Wednesday, January 6, 2010

Dining on a Chipohu Leaf

To people planning on a vacation to Batanes, I would have to point out that there are very few places to eat outside of Basco proper (actually even in Basco itself -the restaurants are hard to find -on our first day we had to literally go from one end of the town to the other, just to find a manned eatery). It would be wise to pack meals if you go outside of Basco or else you would have to content yourself with common sarisari store fare, in our case cup noodles.

After our whirlwind halfday trip to Sabtang and the rollercoaster of a boat ride (and 2 meals of canned goods and cup noodles), we were already clamouring for a hot home cooked meal but there were no public eating places in the San Vicente area of Ivana town (which is 2 towns from Basco and the port town to Sabtang Island). We again had to resort to cup noodles and bakery bread for our lunch. While still dreaming of that hot meal, we made our way back to our rented rooms in Ivana proper (which I estimated at 1 kilometer away but Pinky said is lesser). While walking on the side of the road, I kept on scrutinizing every tree growing in nooks and crannies. While inspecting a fruiting arius tree, a man coming out from hut just beside of the road approached us and asked if we were tourists (mga dayo - I noticed that most Ivatans knew each other and it was easy for them to recognize non-residents). Ivatans are very friendly people and easy to approach. Most would greet you readily when you see them walking on the street.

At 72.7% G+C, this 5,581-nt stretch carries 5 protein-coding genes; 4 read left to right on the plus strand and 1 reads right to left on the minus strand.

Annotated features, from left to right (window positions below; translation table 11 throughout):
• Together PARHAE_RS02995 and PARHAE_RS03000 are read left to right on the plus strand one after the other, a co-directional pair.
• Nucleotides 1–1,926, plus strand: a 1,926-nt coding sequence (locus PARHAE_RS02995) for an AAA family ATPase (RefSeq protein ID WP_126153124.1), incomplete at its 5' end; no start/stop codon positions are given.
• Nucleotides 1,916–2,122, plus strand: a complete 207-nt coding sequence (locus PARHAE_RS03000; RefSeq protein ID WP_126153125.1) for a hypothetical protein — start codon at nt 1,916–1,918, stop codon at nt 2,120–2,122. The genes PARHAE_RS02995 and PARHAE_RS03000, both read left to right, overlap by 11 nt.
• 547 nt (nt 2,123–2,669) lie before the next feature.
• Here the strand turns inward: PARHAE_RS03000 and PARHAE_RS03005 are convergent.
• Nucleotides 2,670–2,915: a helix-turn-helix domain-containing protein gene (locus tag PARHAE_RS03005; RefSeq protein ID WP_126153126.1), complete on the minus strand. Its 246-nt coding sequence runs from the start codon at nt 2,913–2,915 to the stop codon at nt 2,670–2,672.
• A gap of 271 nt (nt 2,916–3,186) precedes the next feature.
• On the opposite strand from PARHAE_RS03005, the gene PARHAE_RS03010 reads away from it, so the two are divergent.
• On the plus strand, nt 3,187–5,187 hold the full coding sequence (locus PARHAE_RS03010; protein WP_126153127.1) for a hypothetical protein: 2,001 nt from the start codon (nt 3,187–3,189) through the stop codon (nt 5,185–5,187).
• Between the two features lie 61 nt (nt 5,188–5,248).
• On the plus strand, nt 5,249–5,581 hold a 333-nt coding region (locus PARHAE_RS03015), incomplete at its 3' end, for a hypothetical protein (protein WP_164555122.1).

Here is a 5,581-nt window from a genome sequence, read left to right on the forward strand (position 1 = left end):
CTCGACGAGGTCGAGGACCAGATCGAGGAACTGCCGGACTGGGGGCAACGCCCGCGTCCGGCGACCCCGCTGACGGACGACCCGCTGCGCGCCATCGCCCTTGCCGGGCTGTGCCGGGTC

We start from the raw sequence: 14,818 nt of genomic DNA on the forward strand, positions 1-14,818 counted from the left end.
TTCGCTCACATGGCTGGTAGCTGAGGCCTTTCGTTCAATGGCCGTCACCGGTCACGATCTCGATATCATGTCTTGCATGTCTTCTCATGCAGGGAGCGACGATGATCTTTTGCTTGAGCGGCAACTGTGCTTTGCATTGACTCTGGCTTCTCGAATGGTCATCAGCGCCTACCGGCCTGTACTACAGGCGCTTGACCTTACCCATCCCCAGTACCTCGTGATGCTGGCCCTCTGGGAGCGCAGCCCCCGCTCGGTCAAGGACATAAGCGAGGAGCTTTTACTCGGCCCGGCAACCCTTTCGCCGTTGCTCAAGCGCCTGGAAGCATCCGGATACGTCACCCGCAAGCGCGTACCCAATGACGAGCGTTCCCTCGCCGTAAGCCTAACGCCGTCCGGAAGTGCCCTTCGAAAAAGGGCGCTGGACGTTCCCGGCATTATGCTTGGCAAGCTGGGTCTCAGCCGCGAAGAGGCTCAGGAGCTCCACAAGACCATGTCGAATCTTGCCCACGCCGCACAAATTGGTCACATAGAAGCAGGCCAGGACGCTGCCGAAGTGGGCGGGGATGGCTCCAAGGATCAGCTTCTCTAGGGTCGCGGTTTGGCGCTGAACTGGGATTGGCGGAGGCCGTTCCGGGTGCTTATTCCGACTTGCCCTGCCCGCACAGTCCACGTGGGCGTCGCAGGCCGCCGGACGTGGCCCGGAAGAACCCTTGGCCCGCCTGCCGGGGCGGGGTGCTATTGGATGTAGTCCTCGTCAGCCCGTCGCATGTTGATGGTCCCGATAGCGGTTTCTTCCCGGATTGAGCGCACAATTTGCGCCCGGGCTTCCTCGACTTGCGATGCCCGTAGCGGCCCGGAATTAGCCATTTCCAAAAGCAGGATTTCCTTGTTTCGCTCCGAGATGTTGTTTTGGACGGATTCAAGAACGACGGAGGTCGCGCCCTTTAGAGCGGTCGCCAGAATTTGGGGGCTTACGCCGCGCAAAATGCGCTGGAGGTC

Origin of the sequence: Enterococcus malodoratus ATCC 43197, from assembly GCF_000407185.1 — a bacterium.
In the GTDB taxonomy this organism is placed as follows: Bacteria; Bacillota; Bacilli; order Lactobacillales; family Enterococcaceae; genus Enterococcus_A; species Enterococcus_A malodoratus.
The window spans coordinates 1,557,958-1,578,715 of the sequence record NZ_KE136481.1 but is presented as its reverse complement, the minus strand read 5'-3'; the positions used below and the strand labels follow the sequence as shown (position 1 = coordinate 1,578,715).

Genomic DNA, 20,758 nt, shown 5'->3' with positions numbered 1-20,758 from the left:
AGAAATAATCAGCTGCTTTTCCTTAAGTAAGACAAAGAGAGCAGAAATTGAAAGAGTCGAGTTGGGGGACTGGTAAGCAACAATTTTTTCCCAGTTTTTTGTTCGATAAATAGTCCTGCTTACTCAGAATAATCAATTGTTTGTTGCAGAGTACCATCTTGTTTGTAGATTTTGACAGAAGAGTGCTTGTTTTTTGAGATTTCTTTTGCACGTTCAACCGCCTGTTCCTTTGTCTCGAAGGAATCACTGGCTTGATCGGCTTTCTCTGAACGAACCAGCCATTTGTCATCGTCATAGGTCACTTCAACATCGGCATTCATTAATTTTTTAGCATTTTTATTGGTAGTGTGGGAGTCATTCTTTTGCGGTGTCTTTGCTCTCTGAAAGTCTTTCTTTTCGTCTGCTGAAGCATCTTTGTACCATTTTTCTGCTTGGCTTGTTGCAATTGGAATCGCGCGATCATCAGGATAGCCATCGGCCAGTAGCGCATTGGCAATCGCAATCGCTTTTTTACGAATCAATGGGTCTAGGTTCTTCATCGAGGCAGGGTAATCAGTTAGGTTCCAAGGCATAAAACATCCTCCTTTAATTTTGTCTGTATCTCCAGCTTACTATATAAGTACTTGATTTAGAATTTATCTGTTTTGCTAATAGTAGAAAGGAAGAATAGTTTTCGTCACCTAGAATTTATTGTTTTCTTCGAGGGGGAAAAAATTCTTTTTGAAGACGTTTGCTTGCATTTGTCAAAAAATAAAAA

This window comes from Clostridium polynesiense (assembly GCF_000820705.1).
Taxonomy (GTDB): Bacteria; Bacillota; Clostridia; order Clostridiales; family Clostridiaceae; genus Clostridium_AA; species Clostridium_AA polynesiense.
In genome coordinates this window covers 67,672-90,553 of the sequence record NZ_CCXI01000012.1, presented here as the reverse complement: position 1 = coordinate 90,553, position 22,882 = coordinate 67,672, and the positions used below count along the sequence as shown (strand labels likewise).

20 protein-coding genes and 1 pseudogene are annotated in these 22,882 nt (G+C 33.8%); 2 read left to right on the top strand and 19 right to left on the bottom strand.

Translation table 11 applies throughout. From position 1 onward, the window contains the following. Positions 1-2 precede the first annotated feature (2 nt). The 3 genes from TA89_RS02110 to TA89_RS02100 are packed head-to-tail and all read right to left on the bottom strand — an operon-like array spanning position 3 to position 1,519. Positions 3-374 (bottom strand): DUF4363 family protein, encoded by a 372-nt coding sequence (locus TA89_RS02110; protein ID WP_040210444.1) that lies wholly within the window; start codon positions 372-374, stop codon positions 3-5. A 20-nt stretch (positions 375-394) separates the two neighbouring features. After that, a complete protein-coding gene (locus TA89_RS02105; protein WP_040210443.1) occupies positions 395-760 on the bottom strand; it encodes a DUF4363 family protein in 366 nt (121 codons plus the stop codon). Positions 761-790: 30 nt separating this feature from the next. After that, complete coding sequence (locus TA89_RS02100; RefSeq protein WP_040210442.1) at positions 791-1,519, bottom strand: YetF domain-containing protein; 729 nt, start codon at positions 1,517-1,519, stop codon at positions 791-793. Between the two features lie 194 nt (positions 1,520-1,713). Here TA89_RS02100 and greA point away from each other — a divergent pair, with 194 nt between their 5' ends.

The man extended to us a lunch invitation (even though we were shy, our craving for a hot meal overcame our inhibitions). We obliged and we were led to an open beach hut facing the sea. It turned out that what we stumbled upon was the local Ivana municipal government Christmas picnic, and the man who invited us was no less than the Ivana town mayor. We were seated in the company of a barangay captain and members of the local government (good thing our companion, Pinky, was acquainted with Laila Agudo who was also there, buffering our shyness) in front of viands of meat, fish, seafoods. etc. Heaven at last!!!

Laila handed us a familiar (at least to me) looking leaf in place of plates. She called it chipohu, which I recognized as similar to what we call antipolo here in Manila or Artocarpus blancoi. But the leaf seemed darker and shinier compared to an antipolo leaf. Somehow (knowing that it is me the fat guy and food lover) the unusual leaf use has taken my mind off of the enticing appeal of food (which was at that instant already calling out to me). I perused through the broad leaf and skeptic in placing the first viand on it. But eventually the hunger took over me as pieces of grilled pork, fish, squid and sauteed taro made its way onto my natural leaf plate. The sumptuous taste of the food made me forget that I am not using a regular plate at all. When we finally finished, there was no need to wash the plate as the leaf was disposable like a banana leaf that we are more accustomed to. But the chipohu had a much nicer shape than the boring squares that banana leaves are cut into.

I took pictures of the chipohu tree in Batanes which botanist Leonard Co identified as Artocarpus treculianus. To the Ivana Mayor, the Agudo Family and the municipal government, thank you for the hospitality and sparing us from another cupped noodle meal that day. The chipohu leaf meal moment, more than the use of the leaf but the conversation, the ambiance and the company will leave us memories to cherish for a long time.

1 comment:

pinkygendrano said...

Pat, when we were invited by the Mayor, kumain na tayo nun sa may sn.Vicente pier, cup noodles and packs of pandesal (maybe a few days old pandesal)...sayang nga, we could've eaten more venes....;D